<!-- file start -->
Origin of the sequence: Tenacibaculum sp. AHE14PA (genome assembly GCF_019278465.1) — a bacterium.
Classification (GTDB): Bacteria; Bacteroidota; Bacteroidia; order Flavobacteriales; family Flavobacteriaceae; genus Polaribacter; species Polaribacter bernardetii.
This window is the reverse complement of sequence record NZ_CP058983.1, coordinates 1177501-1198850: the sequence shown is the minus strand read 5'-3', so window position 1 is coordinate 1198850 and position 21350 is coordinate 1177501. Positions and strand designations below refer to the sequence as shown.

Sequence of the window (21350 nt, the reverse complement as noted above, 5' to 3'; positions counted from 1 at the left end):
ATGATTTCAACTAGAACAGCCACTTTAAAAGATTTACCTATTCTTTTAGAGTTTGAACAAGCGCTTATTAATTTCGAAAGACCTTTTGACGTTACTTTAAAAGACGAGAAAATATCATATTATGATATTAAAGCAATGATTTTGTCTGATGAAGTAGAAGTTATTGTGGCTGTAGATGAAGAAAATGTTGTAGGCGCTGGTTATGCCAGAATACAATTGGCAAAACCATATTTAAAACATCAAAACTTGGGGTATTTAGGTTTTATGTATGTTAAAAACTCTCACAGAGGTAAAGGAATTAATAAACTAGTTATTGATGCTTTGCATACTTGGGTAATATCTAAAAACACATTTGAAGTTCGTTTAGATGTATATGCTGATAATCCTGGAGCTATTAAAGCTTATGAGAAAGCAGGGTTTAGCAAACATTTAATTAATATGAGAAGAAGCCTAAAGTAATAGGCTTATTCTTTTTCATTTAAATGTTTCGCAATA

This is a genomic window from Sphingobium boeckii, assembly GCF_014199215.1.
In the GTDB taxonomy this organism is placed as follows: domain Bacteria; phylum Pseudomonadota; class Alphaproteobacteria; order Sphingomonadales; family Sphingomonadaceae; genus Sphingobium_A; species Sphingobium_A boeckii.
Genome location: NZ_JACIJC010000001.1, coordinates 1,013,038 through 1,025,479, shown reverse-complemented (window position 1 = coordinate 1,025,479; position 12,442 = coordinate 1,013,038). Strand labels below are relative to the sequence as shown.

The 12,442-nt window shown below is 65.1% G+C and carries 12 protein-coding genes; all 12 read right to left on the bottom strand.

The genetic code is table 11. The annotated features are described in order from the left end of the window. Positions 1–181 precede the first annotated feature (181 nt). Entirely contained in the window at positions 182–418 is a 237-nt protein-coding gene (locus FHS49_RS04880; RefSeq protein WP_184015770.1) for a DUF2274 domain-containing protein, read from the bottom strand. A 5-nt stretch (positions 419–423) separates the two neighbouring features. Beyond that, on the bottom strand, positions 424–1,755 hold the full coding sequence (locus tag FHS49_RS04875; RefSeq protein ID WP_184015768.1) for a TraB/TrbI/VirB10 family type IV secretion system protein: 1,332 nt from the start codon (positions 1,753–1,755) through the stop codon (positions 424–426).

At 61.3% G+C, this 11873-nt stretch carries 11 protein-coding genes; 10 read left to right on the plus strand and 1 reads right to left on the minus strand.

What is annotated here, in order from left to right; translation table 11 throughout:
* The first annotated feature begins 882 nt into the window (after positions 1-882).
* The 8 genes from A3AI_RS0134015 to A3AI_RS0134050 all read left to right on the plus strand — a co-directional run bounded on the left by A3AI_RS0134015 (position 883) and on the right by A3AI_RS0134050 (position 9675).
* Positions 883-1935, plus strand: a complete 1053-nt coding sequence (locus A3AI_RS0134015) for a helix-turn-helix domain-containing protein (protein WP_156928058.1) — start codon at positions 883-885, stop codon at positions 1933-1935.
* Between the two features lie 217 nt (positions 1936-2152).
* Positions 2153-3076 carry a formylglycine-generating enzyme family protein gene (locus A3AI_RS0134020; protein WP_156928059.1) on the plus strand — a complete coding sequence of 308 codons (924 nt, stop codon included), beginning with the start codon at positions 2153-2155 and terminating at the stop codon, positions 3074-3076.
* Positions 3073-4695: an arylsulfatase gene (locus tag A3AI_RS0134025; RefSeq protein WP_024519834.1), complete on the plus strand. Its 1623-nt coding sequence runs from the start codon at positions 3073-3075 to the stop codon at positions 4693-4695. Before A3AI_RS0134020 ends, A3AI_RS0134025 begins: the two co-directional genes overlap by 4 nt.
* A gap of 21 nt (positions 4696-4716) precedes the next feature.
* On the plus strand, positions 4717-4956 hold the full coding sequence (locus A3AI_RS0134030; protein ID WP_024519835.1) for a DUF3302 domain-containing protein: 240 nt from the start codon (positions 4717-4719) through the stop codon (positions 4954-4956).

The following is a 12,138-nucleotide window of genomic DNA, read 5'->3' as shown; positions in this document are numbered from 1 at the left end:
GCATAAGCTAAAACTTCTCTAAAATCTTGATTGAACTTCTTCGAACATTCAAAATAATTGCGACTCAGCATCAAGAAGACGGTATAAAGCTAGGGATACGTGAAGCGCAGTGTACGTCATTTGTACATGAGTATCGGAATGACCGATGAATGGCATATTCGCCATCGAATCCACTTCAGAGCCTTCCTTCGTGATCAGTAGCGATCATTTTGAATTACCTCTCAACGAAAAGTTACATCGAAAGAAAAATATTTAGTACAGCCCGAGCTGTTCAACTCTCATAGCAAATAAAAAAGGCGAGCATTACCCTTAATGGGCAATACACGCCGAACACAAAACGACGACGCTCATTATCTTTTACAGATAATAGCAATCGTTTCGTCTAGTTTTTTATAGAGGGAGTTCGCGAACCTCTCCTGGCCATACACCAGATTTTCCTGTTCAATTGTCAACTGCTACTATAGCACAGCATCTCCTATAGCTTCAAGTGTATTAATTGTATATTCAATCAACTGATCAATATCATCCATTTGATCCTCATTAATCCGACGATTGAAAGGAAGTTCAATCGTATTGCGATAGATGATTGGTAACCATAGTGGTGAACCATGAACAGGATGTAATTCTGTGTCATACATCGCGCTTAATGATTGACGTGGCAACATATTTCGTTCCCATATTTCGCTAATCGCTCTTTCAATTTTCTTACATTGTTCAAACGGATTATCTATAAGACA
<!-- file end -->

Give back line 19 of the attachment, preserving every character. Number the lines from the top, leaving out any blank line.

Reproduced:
* A gap of 21 nt (positions 4696-4716) precedes the next feature.